A philosophy for raising children in which one explains the reasons behind one's orders and never says "Because I'm your father", "Because I'm your mother", or "Because I say so". Often yields more intelligent and inquisitive people in the long run, which can be a blessing and a curse for kids raised this way.

My own parents did this. They also increasingly encouraged me to make my own decisions as well, but lately they've been rethinking that part, prompting me to start trying to figure out some way to run away...

I think that you should teach your children that when you say "Because I say so", they better believe you, because there is some sort of critical situation and there is no time to explain.

People should generally want an explanation, but not feel entitled to one ... think of situations like rappelling, having your child's hand close to a hot stove or to the power button of your file server. In those cases obedience, blind and trusting, is expected.
As a parent, it is your call to convince your children (by example, and not by words) that you deserve that kind of obedience.

Of course, this is not an excuse for being arbitrary. When there is time and possibility, explanations are better. When the handbrake is about to get loose, explanations lose.

When my daughter grew old enough to talk, I started trying to explain everything to her:

"You can't have a snack because it's close to lunch time"
The main thing this accomplished was that she quickly became good at explaining her view on things:
"I can have a snack, because snacks are very good, and I want one."
I still believe that it's best to explain things as much as possible. However, trying to convince a child to do something by explaining to them why they need to do it is often an exercise in futility, especially when the child is strong-willed. A parent who relies on that approach becomes the one you hear in public places (like playgrounds, for instance):
(In a high pitched, pleading tone) Come on, sweetie, we really need to go now.... It's getting late, and Mommy has things to do.... Okay, just one more minute... Come on, now sweetie, please.... Honey, we need to get home so I can start making supper.... (and so on)

In the end, a parent (or other adult in charge of a child) needs to be able to tell the kid what to do. You need to establish the fact that, in the end, you are in charge. Certainly, respect their opinions, give them choices when you can, explain things to them when the time is right, but the bottom line is -- there will be times when you need your child to do what you tell them.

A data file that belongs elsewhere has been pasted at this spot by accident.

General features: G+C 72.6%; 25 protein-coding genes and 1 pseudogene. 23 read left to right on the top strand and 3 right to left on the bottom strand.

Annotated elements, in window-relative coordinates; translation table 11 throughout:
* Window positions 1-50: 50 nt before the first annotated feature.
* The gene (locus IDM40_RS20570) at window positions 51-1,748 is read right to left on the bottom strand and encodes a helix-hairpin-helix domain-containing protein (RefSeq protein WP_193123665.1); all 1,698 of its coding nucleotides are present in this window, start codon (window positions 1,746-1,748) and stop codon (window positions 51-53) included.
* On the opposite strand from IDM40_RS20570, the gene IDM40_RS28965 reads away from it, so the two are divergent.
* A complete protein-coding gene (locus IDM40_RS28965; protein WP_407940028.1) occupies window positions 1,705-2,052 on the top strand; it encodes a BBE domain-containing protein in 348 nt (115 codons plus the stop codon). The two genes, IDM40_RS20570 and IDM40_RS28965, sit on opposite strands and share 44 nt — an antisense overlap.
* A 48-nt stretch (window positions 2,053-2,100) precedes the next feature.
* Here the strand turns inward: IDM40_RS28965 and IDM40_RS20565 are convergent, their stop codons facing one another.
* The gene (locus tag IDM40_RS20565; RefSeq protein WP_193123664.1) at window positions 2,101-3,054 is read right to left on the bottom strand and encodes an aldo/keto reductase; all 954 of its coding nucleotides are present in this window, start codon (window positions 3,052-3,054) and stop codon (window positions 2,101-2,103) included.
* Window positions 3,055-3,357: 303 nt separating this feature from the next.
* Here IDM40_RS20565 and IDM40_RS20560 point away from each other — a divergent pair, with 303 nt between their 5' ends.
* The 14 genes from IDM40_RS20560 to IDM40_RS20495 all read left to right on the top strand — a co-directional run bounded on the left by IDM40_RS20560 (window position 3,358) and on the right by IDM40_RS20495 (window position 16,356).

An obvious example -- if they're dashing toward the road, do you say "Honey, I don't think that's a good idea, please stop because the cars might hit you." or do you say "STOP!" ?

When you have some time, and the child is in a receptive mood (it does happen, now and again), talk to them about the fact that when you tell them to do (or not do) something, it's important for them to listen, and to do what you say. Let them know that, as they get older, they will be able to make more decisions for themselves. They're still going to ask "why", or say "no", or flat out ignore you, but they'll begin to understand that you do have reasons when you tell them what to do.

"Because I say so" might mean "I'm too stressed to argue."
"Because I say so" might mean "I'll explain later."
"Because I say so" might mean "because I don't have time to explain it right now."
"Because I say so" might mean "I'm sorry you don't trust me implicitly, but please trust my judgment anyway."
"Because I say so" might mean "because I have to deal with the repercussions, I'm going to make the call."

But I doubt it. If it were those things, then why wouldn't you just say those things? I think we say "because I say so" when that's just how it ought to be but we can't figure out why. And each time it's a cop out.

If you can't figure out a convincing argument, then you're probably wrong. Admit it. Face up to it. Get over it. It happens to all of us.

There is nothing preventing you from explaining the reason for a particular need to a child. Certainly there are times that require quick action -- preventing a child from running into the street is the classic example. But you only act without explanation in the same way you would for a strange adult -- pull them out of harm's way and explain your behavior. Certainly, children will not always (particularly when very young) respond rationally to the disappointments of reality. But you can often still negotiate with them; and when they are very young, explanations don't make any sense anyway -- you do what you must.

"Because I say so" is lazy. It fails to take into account that the parent owes the child rather than the other way around.

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